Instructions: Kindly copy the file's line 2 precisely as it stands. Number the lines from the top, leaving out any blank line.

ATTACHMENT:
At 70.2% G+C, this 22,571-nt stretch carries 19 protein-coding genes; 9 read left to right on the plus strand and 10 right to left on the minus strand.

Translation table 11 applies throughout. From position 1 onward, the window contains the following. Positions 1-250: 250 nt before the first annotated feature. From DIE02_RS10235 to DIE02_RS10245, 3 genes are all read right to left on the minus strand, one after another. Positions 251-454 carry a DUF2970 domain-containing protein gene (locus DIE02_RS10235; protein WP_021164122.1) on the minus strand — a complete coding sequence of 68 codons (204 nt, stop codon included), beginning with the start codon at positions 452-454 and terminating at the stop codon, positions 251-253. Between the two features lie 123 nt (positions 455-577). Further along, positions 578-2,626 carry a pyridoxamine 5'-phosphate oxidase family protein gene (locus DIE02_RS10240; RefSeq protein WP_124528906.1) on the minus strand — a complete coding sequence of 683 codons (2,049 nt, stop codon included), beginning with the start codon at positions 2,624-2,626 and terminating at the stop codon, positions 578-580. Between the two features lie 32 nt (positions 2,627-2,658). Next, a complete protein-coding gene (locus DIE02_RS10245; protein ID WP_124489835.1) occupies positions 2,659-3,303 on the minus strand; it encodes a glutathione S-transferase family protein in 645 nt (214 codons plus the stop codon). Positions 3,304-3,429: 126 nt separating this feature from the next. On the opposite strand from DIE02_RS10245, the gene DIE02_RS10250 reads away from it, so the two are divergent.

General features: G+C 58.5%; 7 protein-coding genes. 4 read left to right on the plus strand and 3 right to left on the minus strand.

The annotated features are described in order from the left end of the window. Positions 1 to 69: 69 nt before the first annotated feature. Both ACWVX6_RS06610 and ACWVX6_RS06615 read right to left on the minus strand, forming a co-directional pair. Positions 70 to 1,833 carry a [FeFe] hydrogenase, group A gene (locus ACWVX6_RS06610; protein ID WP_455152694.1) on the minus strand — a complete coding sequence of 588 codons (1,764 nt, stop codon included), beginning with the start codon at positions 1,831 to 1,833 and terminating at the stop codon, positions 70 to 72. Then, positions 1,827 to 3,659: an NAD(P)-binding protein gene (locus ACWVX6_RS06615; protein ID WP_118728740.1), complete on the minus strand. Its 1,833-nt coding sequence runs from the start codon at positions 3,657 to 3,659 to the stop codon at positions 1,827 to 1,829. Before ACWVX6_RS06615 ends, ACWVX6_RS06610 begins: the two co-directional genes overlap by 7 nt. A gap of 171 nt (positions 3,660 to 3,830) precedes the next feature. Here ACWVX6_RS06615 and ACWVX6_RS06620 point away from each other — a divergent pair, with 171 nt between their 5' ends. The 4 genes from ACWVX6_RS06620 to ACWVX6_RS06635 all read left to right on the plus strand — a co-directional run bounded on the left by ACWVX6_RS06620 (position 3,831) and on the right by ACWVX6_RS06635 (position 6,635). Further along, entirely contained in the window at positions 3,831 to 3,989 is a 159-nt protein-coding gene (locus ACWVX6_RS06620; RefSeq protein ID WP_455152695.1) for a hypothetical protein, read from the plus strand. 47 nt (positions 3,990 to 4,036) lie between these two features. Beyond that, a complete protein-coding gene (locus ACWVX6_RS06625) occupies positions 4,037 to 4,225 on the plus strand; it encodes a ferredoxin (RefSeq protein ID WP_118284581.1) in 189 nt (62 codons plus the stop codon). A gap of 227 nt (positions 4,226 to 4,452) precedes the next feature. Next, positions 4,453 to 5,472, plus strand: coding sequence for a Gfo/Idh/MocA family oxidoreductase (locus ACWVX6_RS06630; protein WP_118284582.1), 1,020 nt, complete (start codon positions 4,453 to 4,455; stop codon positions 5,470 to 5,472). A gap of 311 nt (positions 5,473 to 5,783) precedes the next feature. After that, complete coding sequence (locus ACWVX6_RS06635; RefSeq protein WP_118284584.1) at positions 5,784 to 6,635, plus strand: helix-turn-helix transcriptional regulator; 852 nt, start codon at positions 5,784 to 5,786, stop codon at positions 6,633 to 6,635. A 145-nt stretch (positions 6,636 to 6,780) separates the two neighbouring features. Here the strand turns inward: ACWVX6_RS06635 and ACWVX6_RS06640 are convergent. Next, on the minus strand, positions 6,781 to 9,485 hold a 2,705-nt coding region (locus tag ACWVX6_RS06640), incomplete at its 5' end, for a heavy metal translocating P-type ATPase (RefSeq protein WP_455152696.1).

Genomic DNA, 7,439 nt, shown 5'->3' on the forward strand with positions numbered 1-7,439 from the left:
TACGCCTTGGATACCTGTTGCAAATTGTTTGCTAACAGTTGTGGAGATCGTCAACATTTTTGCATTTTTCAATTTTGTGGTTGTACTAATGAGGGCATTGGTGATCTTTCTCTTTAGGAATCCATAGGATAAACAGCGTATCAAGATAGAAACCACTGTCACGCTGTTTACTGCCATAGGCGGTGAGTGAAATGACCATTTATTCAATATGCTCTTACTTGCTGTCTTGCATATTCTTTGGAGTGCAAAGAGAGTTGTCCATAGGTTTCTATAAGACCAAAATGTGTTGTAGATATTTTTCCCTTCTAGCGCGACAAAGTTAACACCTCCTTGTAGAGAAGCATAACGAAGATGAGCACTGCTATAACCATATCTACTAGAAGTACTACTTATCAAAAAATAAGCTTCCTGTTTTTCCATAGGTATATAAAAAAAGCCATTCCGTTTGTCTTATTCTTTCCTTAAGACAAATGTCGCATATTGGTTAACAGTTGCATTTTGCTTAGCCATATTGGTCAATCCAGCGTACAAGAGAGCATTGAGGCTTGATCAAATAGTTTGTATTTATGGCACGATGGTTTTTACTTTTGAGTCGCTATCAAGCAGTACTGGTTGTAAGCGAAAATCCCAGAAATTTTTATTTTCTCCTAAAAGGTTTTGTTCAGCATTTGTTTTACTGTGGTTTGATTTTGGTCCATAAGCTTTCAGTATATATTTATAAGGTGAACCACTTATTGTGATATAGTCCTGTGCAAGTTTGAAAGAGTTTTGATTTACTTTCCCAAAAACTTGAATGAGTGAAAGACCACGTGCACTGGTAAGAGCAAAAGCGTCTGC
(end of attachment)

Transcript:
Translation table 11 applies throughout. From position 1 onward, the window contains the following. Positions 1-250: 250 nt before the first annotated feature. From DIE02_RS10235 to DIE02_RS10245, 3 genes are all read right to left on the minus strand, one after another. Positions 251-454 carry a DUF2970 domain-containing protein gene (locus DIE02_RS10235; protein WP_021164122.1) on the minus strand — a complete coding sequence of 68 codons (204 nt, stop codon included), beginning with the start codon at positions 452-454 and terminating at the stop codon, positions 251-253. Between the two features lie 123 nt (positions 455-577). Further along, positions 578-2,626 carry a pyridoxamine 5'-phosphate oxidase family protein gene (locus DIE02_RS10240; RefSeq protein WP_124528906.1) on the minus strand — a complete coding sequence of 683 codons (2,049 nt, stop codon included), beginning with the start codon at positions 2,624-2,626 and terminating at the stop codon, positions 578-580. Between the two features lie 32 nt (positions 2,627-2,658). Next, a complete protein-coding gene (locus DIE02_RS10245; protein ID WP_124489835.1) occupies positions 2,659-3,303 on the minus strand; it encodes a glutathione S-transferase family protein in 645 nt (214 codons plus the stop codon). Positions 3,304-3,429: 126 nt separating this feature from the next. On the opposite strand from DIE02_RS10245, the gene DIE02_RS10250 reads away from it, so the two are divergent.